A full or partial thickness paw laceration/tear occurs when dogs step on a sharp object, as they are essentially walking around barefoot. Due to the anatomic location of the wound, this type of injury is prone for contamination and bacteria, so immediate veterinary care is warranted. Many dogs tough it out and will continue on with their walk or outdoor activity after a paw wound, which is why diligent pet parents should inspect paws after every outdoor activity (or indoors on a regular basis).
Dog claws are not used as weapons as they are with felines. However, nails grip the ground in activities of daily living and when dogs run, play, and turn corners. Indoor dogs tend to have nails that need more regular attention than dogs who put a lot of wear on tear on their nails from outdoor play.
Imagine wearing a pair of high heels if you are accustomed to flats or wearing shoes: Now try running in those heels and wearing them 24/7: This is akin to what overgrown nails feel like on a dog. This can also create bone and leg pain, which in the long run, causes serious issues for a dog.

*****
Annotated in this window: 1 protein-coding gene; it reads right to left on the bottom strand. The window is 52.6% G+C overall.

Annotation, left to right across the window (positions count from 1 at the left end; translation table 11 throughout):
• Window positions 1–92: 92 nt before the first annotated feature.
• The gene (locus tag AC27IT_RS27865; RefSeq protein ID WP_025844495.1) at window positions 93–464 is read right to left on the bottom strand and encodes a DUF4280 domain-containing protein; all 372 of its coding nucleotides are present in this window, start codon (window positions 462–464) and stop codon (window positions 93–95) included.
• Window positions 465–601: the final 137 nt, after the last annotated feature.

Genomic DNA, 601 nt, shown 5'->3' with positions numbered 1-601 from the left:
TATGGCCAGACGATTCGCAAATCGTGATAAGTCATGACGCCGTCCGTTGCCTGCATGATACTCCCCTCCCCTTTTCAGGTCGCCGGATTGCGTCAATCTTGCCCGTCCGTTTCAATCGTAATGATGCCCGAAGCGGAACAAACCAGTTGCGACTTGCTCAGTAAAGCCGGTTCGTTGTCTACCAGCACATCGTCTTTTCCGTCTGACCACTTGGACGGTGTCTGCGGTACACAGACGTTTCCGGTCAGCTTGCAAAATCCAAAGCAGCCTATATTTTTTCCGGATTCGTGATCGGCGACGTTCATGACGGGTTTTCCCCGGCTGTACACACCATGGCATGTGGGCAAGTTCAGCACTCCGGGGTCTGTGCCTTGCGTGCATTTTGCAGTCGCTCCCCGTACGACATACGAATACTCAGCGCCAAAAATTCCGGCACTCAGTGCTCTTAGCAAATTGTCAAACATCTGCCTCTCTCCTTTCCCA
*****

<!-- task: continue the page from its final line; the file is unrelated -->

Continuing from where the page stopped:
Learn to trim your dog’s nails or have a qualified groomer or veterinarian/vet tech perform this necessary duty.
In hot weather, paw pads may be burned by hot pavement. In cold weather, pads can be harmed by frostbite or chemicals tossed on icy roads and sidewalks. Excessive or frequent walking or running can also wear a paw pad down.
If a dog’s paw pads are severely damaged, a veterinarian might create a usable flap from tissue taken from another paw of the dog. In extreme cases, dogs may lose a limb if the paw damage is extensive.